Citrus growers, cattle ranchers, sugar farmers and utility operators told federal environmental regulators Thursday that they are all for keeping rivers and lakes clean, but they don't want to go broke doing it.
They warned that could be the ripple effect from the U.S. Environmental Protection Agency's unprecedented decision to step in and tighten Florida's pollution laws. The EPA wants to set hard caps on two nutrients, nitrogen and phosphorus, largely responsible for triggering algae blooms that have fouled waters from the St. Johns River to Florida Bay.
More than 200 people packed a public hearing in West Palm Beach, the last of three the EPA scheduled around the state. Most speakers, aside from a handful of environmentalists, urged the agency to go back to the drawing board on rules they branded as flawed and costly.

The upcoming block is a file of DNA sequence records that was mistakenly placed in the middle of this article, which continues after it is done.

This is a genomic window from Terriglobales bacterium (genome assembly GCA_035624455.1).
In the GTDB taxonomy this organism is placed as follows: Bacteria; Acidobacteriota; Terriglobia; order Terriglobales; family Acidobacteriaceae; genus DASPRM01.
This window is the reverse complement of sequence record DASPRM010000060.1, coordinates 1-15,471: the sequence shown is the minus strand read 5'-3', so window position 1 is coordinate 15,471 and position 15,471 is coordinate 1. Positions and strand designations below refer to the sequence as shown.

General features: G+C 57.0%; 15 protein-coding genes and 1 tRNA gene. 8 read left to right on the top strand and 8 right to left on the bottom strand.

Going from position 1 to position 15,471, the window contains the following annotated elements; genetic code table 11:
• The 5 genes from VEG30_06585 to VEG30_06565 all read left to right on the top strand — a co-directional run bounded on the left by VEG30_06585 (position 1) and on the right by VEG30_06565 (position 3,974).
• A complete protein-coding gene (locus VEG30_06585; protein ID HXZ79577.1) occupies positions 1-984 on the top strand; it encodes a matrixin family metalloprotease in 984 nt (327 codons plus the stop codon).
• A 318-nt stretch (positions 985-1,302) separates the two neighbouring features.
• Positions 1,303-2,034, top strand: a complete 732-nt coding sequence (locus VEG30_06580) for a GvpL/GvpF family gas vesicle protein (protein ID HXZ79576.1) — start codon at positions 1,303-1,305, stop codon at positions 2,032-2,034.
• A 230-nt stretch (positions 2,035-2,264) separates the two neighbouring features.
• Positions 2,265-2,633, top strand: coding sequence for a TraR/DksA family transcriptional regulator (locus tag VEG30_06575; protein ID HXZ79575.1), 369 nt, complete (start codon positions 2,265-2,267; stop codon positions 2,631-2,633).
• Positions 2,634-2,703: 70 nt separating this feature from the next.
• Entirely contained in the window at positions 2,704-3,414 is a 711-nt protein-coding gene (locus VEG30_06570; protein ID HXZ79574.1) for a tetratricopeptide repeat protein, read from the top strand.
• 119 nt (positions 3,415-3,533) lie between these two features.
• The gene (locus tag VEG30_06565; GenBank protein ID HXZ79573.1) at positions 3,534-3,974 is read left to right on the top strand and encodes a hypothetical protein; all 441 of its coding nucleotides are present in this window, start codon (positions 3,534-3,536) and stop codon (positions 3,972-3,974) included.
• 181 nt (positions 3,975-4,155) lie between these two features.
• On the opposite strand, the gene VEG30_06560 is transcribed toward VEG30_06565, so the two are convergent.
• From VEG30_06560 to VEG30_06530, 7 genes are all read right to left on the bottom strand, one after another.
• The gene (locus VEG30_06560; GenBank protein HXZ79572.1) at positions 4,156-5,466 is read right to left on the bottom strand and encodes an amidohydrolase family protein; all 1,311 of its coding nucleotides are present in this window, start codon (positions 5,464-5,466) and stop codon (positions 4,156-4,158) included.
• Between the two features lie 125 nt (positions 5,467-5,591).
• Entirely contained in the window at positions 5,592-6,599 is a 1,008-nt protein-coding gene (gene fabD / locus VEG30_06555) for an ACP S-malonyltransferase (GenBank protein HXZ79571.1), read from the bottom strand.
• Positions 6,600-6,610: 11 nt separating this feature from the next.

Nicholas Albergo, president of a Tampa-based engineering firm with a long list of agricultural, utility and other clients, argued the proposed standards were inflexible, rife with "technical black holes" and would "create major hardships for virtually every sector of Florida's economy, as well as local governments."
He urged three top EPA officials not to rush to adopt the rules, which are scheduled to be finalized in October. "I guess my message is, slow down," he said.
Critics -- backed by a regiment of attorneys -- raised a long list of concerns, some of which they called unintended consequences of the complex regulations.
Farmers said cutting fertilizer use would reduce yields and raise crops prices. Utilities want South Florida's canal system removed from protection, and warned the rules would undermine state efforts to recycle waste water.
To read the complete article, visit www.miamiherald.com.